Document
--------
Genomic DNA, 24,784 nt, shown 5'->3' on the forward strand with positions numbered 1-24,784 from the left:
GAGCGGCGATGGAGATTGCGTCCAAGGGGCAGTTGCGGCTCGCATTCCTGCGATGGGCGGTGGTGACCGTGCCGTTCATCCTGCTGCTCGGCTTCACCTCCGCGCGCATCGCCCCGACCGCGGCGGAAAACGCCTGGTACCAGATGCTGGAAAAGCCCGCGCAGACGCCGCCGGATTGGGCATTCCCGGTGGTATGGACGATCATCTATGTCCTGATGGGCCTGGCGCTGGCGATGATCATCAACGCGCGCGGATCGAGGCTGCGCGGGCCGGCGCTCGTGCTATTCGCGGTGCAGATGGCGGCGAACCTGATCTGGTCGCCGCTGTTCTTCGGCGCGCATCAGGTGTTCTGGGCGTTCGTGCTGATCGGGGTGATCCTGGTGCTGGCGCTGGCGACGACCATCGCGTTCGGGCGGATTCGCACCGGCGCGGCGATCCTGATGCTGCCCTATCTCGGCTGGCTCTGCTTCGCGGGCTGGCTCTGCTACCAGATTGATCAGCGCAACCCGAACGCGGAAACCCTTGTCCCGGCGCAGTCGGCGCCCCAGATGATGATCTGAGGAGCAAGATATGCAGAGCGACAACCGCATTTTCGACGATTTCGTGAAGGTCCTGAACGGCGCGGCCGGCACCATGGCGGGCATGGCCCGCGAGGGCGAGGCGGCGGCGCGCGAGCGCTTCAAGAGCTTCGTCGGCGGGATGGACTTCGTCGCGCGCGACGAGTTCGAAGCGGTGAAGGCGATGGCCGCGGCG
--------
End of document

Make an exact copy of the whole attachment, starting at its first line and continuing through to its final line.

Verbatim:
Genomic DNA, 24,784 nt, shown 5'->3' on the forward strand with positions numbered 1-24,784 from the left:
GAGCGGCGATGGAGATTGCGTCCAAGGGGCAGTTGCGGCTCGCATTCCTGCGATGGGCGGTGGTGACCGTGCCGTTCATCCTGCTGCTCGGCTTCACCTCCGCGCGCATCGCCCCGACCGCGGCGGAAAACGCCTGGTACCAGATGCTGGAAAAGCCCGCGCAGACGCCGCCGGATTGGGCATTCCCGGTGGTATGGACGATCATCTATGTCCTGATGGGCCTGGCGCTGGCGATGATCATCAACGCGCGCGGATCGAGGCTGCGCGGGCCGGCGCTCGTGCTATTCGCGGTGCAGATGGCGGCGAACCTGATCTGGTCGCCGCTGTTCTTCGGCGCGCATCAGGTGTTCTGGGCGTTCGTGCTGATCGGGGTGATCCTGGTGCTGGCGCTGGCGACGACCATCGCGTTCGGGCGGATTCGCACCGGCGCGGCGATCCTGATGCTGCCCTATCTCGGCTGGCTCTGCTTCGCGGGCTGGCTCTGCTACCAGATTGATCAGCGCAACCCGAACGCGGAAACCCTTGTCCCGGCGCAGTCGGCGCCCCAGATGATGATCTGAGGAGCAAGATATGCAGAGCGACAACCGCATTTTCGACGATTTCGTGAAGGTCCTGAACGGCGCGGCCGGCACCATGGCGGGCATGGCCCGCGAGGGCGAGGCGGCGGCGCGCGAGCGCTTCAAGAGCTTCGTCGGCGGGATGGACTTCGTCGCGCGCGACGAGTTCGAAGCGGTGAAGGCGATGGCCGCGGCG